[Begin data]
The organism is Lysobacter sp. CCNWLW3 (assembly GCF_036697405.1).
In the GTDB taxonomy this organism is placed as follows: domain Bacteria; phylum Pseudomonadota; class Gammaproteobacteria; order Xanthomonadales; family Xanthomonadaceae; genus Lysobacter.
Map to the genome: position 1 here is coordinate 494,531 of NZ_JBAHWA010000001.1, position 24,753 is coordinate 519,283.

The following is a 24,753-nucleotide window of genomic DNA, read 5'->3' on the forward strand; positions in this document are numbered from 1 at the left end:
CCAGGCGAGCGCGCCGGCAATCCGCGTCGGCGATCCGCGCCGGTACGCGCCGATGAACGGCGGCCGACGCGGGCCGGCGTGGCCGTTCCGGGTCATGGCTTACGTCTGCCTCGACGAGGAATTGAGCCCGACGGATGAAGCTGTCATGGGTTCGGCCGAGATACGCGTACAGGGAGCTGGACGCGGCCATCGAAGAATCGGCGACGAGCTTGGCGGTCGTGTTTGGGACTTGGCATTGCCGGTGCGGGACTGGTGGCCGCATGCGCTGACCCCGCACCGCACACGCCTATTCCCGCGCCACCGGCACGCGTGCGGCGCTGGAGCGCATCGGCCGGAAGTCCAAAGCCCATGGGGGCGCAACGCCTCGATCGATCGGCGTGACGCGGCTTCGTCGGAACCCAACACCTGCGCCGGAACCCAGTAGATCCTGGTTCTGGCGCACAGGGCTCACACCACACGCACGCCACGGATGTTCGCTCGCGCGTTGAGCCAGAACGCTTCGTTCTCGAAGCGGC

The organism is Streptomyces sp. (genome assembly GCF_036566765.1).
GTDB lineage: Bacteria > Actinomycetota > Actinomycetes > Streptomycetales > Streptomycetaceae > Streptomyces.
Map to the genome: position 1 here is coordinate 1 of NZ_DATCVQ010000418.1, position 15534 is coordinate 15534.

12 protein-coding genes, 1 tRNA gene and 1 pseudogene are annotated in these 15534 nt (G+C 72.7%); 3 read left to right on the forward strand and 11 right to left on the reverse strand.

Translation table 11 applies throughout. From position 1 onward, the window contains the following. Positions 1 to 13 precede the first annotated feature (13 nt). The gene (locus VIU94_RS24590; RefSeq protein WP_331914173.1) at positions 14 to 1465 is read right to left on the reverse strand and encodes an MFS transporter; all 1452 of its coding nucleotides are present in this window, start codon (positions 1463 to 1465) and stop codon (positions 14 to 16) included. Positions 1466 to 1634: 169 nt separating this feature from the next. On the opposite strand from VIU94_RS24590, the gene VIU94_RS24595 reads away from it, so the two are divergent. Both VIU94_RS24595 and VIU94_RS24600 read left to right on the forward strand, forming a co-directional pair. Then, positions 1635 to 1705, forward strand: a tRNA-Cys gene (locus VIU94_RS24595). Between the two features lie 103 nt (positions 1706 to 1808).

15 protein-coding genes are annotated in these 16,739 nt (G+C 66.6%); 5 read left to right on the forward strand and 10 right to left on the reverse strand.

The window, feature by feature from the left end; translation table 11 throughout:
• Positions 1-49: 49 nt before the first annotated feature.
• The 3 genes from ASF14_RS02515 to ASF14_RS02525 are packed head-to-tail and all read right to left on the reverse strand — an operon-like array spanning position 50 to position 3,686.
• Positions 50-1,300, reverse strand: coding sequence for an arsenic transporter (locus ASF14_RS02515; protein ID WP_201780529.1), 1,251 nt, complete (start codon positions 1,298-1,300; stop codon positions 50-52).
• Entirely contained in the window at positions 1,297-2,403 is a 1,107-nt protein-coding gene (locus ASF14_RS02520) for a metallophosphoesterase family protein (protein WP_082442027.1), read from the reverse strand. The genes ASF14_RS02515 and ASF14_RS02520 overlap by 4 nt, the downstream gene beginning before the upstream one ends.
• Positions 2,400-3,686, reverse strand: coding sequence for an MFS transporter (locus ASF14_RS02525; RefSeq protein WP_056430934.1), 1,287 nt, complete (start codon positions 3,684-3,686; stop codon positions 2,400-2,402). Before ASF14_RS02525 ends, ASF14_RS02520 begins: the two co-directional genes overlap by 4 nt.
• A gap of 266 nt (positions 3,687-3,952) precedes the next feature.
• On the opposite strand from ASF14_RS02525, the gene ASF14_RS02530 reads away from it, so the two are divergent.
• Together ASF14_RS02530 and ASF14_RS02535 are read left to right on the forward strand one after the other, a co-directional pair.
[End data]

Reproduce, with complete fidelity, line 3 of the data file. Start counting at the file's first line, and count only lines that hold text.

Map to the genome: position 1 here is coordinate 494,531 of NZ_JBAHWA010000001.1, position 24,753 is coordinate 519,283.